It is therefore not odd that, after the collapse of communism in Eastern Europe, the majority of Polish humanists tried to find some steady conceptual ground, along with epistemological certainties. Jerzy Szacki noticed that even liberals took on a challenge which in theory appeared to be a heresy – namely the establishment of state institutions. Following the Polish experiments with communism, everyone had had enough of toying with ideas of “liquidity”.

That was when Bauman made another decision to go “against the grain” and began to flirt with postmodernism – perhaps the only Western intellectual trend which had not caught on with an otherwise “copy cat” Polish humanistic community.

An intellectual of the Maastricht era

Was this a period when Bauman once again parted ways with the Polish way of seeing things? From the perspective of Leeds, this was of little importance. The output produced by this hard-working sociologist (he would rise at 3am each night), capable of wielding the universal jargon used by the global community of humanists, means Bauman, along with intellectuals such as Ulrich Beck and Anthony Giddens, represents the spirit of the 1990s.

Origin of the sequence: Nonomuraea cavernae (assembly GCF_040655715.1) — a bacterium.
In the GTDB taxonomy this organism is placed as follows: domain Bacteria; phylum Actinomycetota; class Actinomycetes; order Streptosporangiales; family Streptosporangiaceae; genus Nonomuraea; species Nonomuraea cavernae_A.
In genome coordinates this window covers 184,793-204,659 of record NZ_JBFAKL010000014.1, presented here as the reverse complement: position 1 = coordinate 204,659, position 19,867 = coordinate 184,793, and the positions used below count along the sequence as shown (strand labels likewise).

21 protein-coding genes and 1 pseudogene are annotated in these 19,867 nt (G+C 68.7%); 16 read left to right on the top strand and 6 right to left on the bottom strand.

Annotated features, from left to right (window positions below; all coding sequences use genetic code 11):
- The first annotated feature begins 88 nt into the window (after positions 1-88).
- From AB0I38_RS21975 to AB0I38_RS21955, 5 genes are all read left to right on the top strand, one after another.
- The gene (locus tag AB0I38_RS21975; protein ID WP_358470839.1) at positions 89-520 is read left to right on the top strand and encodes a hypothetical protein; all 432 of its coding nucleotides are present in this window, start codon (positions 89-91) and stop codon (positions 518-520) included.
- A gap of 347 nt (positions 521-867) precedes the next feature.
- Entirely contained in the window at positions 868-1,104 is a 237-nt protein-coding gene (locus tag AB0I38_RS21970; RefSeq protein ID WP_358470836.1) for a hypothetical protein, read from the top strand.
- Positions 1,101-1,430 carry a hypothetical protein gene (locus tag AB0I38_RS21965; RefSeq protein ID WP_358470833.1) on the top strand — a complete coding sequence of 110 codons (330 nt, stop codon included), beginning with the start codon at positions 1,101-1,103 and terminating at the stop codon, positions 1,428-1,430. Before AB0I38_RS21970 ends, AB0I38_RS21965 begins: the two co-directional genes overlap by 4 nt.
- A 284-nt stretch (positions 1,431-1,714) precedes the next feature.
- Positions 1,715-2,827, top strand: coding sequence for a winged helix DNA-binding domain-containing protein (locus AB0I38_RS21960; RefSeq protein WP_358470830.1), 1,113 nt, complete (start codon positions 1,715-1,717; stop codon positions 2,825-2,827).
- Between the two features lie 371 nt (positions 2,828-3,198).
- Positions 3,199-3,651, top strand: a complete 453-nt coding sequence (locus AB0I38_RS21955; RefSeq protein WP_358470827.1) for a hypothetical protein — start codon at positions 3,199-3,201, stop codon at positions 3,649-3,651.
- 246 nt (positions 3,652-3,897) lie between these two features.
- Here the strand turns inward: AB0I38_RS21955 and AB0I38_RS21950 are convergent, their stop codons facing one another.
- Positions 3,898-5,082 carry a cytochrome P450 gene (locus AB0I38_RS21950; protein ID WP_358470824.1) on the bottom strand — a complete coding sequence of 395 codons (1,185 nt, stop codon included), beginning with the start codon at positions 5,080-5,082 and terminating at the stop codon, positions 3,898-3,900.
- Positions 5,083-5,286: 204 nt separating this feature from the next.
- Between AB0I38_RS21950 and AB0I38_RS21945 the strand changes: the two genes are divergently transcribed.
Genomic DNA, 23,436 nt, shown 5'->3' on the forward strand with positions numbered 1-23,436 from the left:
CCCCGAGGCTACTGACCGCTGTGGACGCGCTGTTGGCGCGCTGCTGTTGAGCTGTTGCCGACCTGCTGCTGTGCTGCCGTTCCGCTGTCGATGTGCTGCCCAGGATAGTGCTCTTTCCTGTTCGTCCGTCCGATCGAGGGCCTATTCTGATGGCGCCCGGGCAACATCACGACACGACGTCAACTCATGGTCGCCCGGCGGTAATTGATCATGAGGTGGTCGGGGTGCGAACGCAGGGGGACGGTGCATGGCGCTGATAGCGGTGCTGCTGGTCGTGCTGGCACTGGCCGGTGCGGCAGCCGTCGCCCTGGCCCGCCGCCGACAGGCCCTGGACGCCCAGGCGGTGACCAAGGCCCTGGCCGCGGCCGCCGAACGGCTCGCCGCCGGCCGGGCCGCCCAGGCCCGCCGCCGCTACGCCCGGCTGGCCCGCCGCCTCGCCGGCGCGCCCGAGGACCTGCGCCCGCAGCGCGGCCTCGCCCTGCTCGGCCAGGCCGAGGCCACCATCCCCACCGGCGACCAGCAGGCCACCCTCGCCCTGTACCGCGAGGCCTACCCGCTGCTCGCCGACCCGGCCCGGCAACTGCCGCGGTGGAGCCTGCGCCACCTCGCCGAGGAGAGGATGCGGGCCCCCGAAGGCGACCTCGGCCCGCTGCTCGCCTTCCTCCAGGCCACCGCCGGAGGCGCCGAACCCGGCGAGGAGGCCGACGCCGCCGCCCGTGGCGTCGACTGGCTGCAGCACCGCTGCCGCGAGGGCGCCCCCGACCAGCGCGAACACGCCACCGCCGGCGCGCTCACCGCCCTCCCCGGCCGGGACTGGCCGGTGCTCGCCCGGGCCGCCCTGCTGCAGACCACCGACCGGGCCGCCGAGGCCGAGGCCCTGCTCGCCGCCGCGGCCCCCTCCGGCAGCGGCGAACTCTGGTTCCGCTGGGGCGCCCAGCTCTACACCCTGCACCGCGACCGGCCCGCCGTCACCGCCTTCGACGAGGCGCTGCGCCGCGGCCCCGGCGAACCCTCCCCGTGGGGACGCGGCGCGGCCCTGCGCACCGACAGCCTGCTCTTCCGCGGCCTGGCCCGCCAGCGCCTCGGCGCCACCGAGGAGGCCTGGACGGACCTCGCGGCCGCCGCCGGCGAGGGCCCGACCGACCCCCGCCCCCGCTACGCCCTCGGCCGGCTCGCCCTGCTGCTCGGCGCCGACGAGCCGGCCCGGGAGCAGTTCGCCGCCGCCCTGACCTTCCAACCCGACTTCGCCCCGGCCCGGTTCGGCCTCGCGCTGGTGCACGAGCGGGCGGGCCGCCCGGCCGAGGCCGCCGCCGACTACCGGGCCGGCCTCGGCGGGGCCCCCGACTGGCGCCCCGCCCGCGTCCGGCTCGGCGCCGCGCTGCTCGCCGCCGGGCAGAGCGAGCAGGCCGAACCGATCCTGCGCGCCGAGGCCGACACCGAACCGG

They were the European intellectuals of the Masstricht era. After the Berlin Wall was dismantled, in a world of collapsing inter-national borders and new common currencies, they warned against various dangers, though it is hard not to see their work as being tainted by a certain enthusiasm, so typical of the post-Cold War era.

Bauman claimed that chronic attributes of the “post-modern” lifestyle involve “a lack of coherence, of consistent activities, fragmentation and the temporary nature of the various spheres of activities individuals are engaged in.” And, outraging the conservative Right, he defined the four models of “post-modern” personality as: strollers, vagabonds, tourists and players. These proposals deviated as far as it was possible from schools of thought which perceive society in terms of “national heroes” or “national traitors”.

Not long before Brexit, Bauman described the ways in which people floundered in the modern world, questioning what they had become as a result of new pressures imposed on them by fast-paced globalisation. Here is an example of a typical Bauman exposition: